I liked these shirts and started to shop for one for Zoe. But then I stopped to think about how parents project political views onto their children. Is this appropriate? I asked some friends for their view on the subject. One friend told me that she doesn’t like when people project their political views on their baby because a) the baby didn’t choose this view, and b) it commercializes an innocent baby. I understand her opinion, but as another friend put it, as parents, we are constantly teaching our child about our family culture, which defines us as a family, and our political beliefs (along with religious beliefs, heritage, history, interests, sporting affiliations, etc.) are a part of what make up our culture. It is our job to teach all of this to our children. She also told me that she wanted her son to be a participant in this historic election which is also the first election of his lifetime, and to have something to prove that he was “there.”

I felt that both of my friends had very valid points. In the end I did buy Zoe a political shirt. It says “My Mama’s for Obama.” I hope it comes in time for Zoe to wear it on election day.

“traveling” with dad to exotic places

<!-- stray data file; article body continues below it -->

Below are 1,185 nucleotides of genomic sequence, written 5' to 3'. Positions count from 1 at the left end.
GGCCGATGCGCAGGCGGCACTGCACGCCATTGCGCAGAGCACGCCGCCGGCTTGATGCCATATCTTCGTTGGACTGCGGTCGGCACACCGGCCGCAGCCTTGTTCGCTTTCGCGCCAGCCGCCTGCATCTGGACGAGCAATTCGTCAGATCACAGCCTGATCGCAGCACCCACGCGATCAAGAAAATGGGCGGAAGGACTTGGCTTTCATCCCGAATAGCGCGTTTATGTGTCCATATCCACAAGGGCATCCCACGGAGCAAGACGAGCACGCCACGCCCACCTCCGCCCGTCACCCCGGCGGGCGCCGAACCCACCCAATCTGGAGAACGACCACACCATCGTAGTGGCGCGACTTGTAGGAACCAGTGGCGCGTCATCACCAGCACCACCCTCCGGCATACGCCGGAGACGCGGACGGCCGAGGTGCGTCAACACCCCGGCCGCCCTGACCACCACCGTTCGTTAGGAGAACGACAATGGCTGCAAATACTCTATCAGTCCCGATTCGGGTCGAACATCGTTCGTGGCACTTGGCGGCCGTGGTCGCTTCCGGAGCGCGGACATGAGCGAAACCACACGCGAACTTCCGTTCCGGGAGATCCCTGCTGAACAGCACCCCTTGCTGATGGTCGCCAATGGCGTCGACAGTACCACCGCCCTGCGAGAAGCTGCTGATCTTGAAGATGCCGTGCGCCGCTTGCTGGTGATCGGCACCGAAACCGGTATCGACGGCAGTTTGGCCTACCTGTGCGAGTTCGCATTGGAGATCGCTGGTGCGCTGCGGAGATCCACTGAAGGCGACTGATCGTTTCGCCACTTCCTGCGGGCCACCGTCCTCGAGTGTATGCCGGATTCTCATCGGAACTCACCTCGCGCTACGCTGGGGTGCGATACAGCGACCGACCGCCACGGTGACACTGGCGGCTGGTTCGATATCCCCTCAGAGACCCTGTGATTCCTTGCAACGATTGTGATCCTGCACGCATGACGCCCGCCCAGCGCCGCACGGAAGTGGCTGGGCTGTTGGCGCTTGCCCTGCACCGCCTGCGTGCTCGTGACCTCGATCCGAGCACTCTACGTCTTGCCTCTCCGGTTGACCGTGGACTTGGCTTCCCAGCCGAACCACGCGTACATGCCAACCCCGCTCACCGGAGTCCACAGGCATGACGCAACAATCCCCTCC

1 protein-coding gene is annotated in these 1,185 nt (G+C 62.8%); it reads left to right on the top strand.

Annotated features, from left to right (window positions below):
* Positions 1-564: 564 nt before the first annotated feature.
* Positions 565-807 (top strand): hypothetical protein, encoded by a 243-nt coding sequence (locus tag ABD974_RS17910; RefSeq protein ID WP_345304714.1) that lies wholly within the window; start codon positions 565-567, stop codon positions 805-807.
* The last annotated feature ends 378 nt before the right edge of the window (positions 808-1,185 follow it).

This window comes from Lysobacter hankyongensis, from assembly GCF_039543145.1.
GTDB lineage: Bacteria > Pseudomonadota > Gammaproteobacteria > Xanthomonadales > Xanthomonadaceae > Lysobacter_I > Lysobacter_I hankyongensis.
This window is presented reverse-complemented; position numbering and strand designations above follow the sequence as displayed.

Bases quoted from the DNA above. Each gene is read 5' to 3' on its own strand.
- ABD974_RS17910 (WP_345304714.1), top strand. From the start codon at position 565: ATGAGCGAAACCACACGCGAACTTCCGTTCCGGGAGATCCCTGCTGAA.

“Where is Daddy today, mommy?” I walk to the refrigerator where the itinerary is posted. “Today, Daddy is in Morocco.” Yesterday it was Spain and the day before it was France. As a seasoned traveler myself, this particular itinerary makes me a bit green with envy as I’m here at home parenting the kids.

I think travel is extremely valuable for children. Not because a three-year old needs to see the Great Wall of China, but because they need to experience a world outside their own—new food, new sounds, new smells and new encounters outside their comfort zone.

After my second child was born, less than two years after my first, we discovered traveling with two very young children was nearly impossible since we could barely keep it together at home, let alone in another place. And once my children were old enough to travel—which is right now—we’re simply strapped for the cash to do it.